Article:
A Few New Variants
by, 03-18-2016 at 08:15 AM (2020 Views)
So, as many of you also do, I play Dice Masters a lot, often with the same people, in the same location, on the same day. Your games may have gotten stale and you are aware that with so many tournaments coming up you need to be as fresh as possible. So I’ve been thinking of ways of adding variant rules to help you keep that creative spark in your game.
I know there are already a bunch of options for variants out there. But I came up with three more new (I think) ideas for what players could do to change up that routine and test your teams to the limit. The idea behind these variants is not to create teams based around them, but more to test and explore your already established teams.
Now for the record, I haven’t tried any of these yet, but any feedback would be greatly appreciated and I’ll update the blog, once I have tried them out, to let everyone know how they went. Anyway, without further ado:
1. Variant name: The Big Cull.
In short: You will be culling dice from the field after they've survived a turn.
The spiel: So, before Dice Masters, Eric Lang and Mike Elliot designed a game called Quarriors. Quarriors is the basis for Dice Masters, but rather than a one vs one game it was a multiplayer game. While the games have many similarities one of my favourite mechanics from Quarriors that has failed to make the jump over to Dice Masters is the culling of dice. Dice culling is the ability to remove some dice out of your bag and the game for good.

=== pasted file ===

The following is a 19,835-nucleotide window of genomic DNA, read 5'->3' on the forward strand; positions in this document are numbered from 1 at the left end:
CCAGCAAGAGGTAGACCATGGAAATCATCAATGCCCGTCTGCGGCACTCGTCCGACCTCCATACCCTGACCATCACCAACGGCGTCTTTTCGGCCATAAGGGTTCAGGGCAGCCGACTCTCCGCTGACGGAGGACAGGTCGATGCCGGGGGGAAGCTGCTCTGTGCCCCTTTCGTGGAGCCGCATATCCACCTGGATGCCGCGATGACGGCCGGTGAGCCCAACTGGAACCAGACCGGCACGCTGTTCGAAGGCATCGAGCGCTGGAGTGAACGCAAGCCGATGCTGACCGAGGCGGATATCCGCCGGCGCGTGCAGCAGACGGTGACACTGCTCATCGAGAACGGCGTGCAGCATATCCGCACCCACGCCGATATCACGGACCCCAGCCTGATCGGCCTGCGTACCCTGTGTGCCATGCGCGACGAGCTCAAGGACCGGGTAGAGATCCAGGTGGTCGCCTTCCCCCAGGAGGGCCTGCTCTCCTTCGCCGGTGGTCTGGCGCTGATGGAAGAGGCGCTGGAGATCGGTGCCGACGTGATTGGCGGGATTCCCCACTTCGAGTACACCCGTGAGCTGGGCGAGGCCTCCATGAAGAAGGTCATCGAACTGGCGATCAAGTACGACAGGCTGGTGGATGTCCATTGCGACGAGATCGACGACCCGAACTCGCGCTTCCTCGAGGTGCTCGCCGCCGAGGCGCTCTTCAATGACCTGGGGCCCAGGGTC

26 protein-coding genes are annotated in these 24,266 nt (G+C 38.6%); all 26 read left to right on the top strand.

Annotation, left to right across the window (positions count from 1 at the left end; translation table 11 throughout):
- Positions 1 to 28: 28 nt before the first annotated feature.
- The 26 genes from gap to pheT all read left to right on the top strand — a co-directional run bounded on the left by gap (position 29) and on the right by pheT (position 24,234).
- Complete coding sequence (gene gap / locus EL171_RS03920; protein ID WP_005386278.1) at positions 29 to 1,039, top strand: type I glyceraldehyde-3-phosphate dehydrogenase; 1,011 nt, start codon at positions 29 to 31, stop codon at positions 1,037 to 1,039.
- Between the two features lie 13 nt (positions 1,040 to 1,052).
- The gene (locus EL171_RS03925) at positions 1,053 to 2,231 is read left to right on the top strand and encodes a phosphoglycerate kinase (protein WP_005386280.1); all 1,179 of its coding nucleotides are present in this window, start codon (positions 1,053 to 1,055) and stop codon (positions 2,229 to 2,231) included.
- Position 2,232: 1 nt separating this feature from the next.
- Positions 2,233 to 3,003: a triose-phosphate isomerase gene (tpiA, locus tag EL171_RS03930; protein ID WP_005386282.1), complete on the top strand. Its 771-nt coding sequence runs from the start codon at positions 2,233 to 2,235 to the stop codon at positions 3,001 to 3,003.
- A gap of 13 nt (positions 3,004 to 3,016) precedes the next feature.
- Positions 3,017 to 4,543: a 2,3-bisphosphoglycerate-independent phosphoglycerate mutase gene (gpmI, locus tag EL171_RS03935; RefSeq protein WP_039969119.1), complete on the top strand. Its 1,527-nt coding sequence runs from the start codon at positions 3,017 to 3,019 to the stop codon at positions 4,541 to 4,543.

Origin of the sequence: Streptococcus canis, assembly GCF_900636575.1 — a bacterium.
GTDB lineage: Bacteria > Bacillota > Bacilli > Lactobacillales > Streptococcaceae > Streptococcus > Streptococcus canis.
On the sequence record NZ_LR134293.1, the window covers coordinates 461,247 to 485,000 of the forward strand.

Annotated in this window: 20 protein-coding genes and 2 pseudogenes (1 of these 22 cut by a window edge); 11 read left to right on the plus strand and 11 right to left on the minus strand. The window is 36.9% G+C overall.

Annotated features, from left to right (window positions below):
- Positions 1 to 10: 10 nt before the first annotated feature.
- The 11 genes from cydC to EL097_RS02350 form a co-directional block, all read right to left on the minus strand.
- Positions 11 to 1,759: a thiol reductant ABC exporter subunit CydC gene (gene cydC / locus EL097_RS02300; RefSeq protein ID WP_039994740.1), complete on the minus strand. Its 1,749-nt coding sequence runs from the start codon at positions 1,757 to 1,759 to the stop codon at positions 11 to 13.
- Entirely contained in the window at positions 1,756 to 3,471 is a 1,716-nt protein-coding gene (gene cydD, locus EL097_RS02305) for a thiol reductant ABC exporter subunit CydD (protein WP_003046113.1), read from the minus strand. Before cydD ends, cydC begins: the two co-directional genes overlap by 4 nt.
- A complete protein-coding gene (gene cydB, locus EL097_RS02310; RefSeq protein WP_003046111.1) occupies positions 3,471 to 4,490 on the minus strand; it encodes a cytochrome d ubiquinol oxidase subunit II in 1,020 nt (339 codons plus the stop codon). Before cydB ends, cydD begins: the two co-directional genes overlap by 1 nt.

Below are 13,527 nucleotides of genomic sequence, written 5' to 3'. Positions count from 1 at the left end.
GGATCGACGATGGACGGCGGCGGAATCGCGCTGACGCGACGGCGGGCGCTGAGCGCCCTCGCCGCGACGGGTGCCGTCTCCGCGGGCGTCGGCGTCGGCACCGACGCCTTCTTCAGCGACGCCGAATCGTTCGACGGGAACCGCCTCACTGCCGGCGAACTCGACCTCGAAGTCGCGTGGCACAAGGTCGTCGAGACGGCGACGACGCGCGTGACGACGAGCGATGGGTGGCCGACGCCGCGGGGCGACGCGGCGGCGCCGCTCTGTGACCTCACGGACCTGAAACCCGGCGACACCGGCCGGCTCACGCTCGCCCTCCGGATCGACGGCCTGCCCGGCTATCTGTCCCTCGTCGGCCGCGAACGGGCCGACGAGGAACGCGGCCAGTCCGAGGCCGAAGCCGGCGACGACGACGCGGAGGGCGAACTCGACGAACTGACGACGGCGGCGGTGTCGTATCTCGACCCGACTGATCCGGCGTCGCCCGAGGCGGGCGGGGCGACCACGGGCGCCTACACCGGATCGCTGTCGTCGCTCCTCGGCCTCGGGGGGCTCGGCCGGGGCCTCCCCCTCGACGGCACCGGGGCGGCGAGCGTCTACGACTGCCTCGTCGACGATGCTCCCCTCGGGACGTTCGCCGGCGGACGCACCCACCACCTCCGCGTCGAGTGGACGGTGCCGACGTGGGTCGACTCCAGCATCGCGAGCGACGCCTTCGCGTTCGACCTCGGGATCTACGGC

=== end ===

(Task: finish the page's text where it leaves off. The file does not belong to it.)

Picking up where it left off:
How it works: In Quarriors, characters that survive a round score points and allow you to cull one die in your used pile. This wouldn’t work as well in Dice Masters so I decided to change the ruling slightly: if a fielded character survives until your next turn you may cull that individual die. So if you have a sidekick fielded on turn 1 if it is still there on turn 2 you would be able to cull the die and remove it from the game.
What effect would it have on the game: I think it would be a good exercise in learning to manage the energy available to you. It would be easy to cull sidekicks early in the game, but that may cost you from early game purchases, or not giving you enough energy to field characters at a later date, relying on rolling character dice on energy. It would probably speed the game up a lot, and make the need for PXG a bit more useful. It may also encourage more aggressive play, trying to KO sidekicks before your opponent can cull them.
2. Variant name: Ready and Waiting (RaW).
In short: Before the game begins you add four dice to your bag, using the dice from your team.
The spiel: A good way of learning about how your team works effectively is thinking about what your early game purchases are. If you have an ideal roll what are you going to buy on turn 1? What about turns 2 and 3? What is your ideal bag state? This gives you a chance to think about that before the game even gets under way.
How it works: Using your allowed max of 20 dice choose 4 dice to add to your bag, declare which dice you have selected to your opponent. At the most basic level there is no limitation to which dice you choose to put into your bag. You may, however, want to change this in case someone decided to put all 4 of their Guy Gardners in the bag. So further optional variants would include not being able to have repeats in the four dice you select, or selecting a max total purchase cost which those dice could add up to (to stop people putting in 2 Red Dragons and 2 Hulk’s). The most important change to make is to say that no-one can attack on turn 1 and that all character text is blank. This stops Wolverine Weapon X, or Nova from doing a lot of damage without any potential ways of stopping them.